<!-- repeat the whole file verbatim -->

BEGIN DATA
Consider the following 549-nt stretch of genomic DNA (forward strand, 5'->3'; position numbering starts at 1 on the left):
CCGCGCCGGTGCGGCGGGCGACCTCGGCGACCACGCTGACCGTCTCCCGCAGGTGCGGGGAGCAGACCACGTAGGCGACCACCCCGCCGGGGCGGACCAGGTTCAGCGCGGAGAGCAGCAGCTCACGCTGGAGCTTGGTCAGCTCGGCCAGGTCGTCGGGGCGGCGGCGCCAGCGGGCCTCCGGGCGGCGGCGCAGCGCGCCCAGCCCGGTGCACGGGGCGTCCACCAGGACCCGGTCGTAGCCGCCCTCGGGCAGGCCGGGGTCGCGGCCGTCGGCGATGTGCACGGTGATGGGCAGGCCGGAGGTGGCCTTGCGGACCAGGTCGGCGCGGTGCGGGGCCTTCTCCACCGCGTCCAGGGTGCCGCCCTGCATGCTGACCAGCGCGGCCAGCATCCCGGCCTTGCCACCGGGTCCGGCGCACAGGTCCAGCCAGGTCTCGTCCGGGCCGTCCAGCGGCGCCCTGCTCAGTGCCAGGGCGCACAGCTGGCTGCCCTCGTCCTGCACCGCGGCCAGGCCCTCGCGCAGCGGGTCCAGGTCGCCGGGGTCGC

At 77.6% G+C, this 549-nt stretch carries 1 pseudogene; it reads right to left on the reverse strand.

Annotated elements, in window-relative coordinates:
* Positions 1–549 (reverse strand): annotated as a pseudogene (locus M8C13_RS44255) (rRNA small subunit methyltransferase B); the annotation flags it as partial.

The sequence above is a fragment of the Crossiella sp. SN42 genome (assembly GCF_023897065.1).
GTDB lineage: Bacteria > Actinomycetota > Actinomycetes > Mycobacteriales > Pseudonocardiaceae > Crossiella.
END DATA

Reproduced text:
Consider the following 549-nt stretch of genomic DNA (forward strand, 5'->3'; position numbering starts at 1 on the left):
CCGCGCCGGTGCGGCGGGCGACCTCGGCGACCACGCTGACCGTCTCCCGCAGGTGCGGGGAGCAGACCACGTAGGCGACCACCCCGCCGGGGCGGACCAGGTTCAGCGCGGAGAGCAGCAGCTCACGCTGGAGCTTGGTCAGCTCGGCCAGGTCGTCGGGGCGGCGGCGCCAGCGGGCCTCCGGGCGGCGGCGCAGCGCGCCCAGCCCGGTGCACGGGGCGTCCACCAGGACCCGGTCGTAGCCGCCCTCGGGCAGGCCGGGGTCGCGGCCGTCGGCGATGTGCACGGTGATGGGCAGGCCGGAGGTGGCCTTGCGGACCAGGTCGGCGCGGTGCGGGGCCTTCTCCACCGCGTCCAGGGTGCCGCCCTGCATGCTGACCAGCGCGGCCAGCATCCCGGCCTTGCCACCGGGTCCGGCGCACAGGTCCAGCCAGGTCTCGTCCGGGCCGTCCAGCGGCGCCCTGCTCAGTGCCAGGGCGCACAGCTGGCTGCCCTCGTCCTGCACCGCGGCCAGGCCCTCGCGCAGCGGGTCCAGGTCGCCGGGGTCGC

At 77.6% G+C, this 549-nt stretch carries 1 pseudogene; it reads right to left on the reverse strand.

Annotated elements, in window-relative coordinates:
* Positions 1–549 (reverse strand): annotated as a pseudogene (locus M8C13_RS44255) (rRNA small subunit methyltransferase B); the annotation flags it as partial.

The sequence above is a fragment of the Crossiella sp. SN42 genome (assembly GCF_023897065.1).
GTDB lineage: Bacteria > Actinomycetota > Actinomycetes > Mycobacteriales > Pseudonocardiaceae > Crossiella.